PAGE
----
Times might not be tough for government officials and those on Wall Street, but the difficult economic climate is taking a toll on most Americans. A new survey found that more than three-quarters (76 percent) of Americans live paycheck-to-paycheck and less than one-quarter (24 percent) have at least six months worth of emergency savings.
BankRate.com released the findings of its latest survey Monday in which it was described as “disappointing” by Greg McBride, Bankrate.com’s senior financial analyst. “Nothing helps you sleep better at night than knowing you have money tucked away for unplanned expenses.”
The poll also found that less than half of Americans have at least three months worth of expenses covered for things like a medical emergency, job loss or any other type of unforeseen event. More than one-quarter (27 percent) have no emergency savings at all. These figures have barely changed in the past three years.
“We measure five key components of Americans’ financial security each month, and we routinely find that savings is the weakest area,” McBride said in a statement. “People who are less comfortable with their savings now versus a year ago outnumber people who are more comfortable by a margin of nearly two-to-one. That’s especially jarring since people are feeling much more optimistic about other aspects of their finances.”
Although they aren’t saving and are living paycheck-to-paycheck, the website’s Financial Security Index increased to 102.7 this month. What this means is that it’s the fourth consecutive month to show consumers have improved their overall financial security: consumers have a higher net worth, a secure job and an enhanced debt comfort level.
What Americans spend money on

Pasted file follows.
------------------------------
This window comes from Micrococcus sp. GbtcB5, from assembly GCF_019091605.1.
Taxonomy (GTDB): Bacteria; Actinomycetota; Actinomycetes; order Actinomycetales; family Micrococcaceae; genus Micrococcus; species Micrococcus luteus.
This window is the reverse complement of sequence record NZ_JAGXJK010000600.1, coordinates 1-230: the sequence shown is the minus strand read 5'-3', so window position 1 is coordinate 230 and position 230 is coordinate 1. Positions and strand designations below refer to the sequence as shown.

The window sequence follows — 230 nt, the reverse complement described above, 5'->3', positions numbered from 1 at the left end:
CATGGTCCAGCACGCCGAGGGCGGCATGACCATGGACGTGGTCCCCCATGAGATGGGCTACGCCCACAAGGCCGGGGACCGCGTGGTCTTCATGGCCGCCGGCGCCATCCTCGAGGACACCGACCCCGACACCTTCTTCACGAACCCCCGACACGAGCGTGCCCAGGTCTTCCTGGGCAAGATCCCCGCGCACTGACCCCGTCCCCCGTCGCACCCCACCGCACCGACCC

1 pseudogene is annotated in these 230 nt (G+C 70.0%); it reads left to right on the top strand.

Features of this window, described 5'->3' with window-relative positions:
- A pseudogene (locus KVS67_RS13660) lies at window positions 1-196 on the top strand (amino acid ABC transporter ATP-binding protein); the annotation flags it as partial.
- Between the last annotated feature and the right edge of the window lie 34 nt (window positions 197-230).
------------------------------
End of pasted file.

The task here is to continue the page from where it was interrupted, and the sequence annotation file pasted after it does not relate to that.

It may be an old cliché, but studies have always come out explaining how Americans are wasteful when it comes to spending their money. There are a variety of reasons why Americans continue to live paycheck-to-paycheck – indeed, a paucity of income growth can be attributed to it as well – and here are some of the figures:
– $7 billion in ATM fees each year
– $31 billion on lottery tickets each year
– $44 billion on tobacco each year
– $50 billion on alcohol each year
– $76 billion on soda each year
– $165 billion in wasted food each year
– $49 billion in credit card interest payments each year
– Average American spends $3,000 a year on lunch and coffee during the week
Many Americans have different financial priorities and the paucity of savings (three percent annual savings rate) and inadequate budget practices is ubiquitous. This is even more apparent in another survey, which found nearly one-quarter of Americans don’t even have $100 to cover an emergency because they don’t have enough available funds at the end of the month after paying for housing, car and debt.
What should be noted is that all age demographics are financially struggling, including the youth, middle aged and retirees.
The telephone survey was conducted with 1,004 adults between Jun. 6 and Jun. 9. The poll contains a margin of error of +/- 3.7 percentage points.